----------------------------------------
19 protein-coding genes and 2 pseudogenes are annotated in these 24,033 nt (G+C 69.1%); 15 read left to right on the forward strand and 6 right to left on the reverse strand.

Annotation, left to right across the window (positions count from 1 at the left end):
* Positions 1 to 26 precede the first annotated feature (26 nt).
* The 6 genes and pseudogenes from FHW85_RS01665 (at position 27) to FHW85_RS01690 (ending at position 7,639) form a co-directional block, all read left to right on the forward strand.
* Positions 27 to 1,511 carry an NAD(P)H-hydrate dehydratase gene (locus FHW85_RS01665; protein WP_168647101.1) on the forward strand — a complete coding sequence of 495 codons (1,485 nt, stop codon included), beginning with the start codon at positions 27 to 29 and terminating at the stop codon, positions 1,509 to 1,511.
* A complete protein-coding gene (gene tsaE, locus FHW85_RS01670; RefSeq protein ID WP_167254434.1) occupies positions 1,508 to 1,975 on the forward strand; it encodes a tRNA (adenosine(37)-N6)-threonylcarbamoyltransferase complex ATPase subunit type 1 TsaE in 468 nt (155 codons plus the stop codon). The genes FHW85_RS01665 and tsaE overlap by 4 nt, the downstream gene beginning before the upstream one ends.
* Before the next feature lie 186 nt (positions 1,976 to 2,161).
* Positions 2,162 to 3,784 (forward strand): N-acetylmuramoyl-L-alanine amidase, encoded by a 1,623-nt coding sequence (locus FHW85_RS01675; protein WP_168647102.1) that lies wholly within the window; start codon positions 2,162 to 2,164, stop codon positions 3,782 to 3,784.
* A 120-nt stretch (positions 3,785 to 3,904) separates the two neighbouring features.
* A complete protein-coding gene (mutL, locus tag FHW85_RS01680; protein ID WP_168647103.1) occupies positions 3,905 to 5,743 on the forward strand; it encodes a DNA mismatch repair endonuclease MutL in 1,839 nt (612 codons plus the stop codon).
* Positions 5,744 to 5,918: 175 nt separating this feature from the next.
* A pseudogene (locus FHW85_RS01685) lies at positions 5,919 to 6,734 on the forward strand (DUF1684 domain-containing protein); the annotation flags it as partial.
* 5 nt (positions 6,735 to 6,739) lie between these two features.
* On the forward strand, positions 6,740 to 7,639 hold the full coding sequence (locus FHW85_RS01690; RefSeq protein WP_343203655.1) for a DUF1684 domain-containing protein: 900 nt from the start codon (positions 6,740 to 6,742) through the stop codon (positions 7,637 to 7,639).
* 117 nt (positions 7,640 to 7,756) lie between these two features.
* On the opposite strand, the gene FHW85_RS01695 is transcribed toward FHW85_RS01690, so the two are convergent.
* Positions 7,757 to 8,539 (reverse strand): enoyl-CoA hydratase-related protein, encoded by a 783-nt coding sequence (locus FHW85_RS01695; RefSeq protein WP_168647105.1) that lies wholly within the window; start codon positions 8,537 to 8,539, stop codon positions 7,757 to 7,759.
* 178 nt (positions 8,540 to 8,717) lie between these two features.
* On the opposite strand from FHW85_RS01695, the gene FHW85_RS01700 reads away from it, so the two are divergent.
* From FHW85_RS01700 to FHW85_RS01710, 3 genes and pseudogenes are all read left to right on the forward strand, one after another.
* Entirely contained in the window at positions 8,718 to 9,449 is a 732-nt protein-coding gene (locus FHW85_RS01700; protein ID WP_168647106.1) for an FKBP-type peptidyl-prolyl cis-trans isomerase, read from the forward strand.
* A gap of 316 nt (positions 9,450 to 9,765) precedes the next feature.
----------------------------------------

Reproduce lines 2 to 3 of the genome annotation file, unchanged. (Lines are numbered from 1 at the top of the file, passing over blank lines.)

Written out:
Annotation, left to right across the window (positions count from 1 at the left end):
* Positions 1 to 26 precede the first annotated feature (26 nt).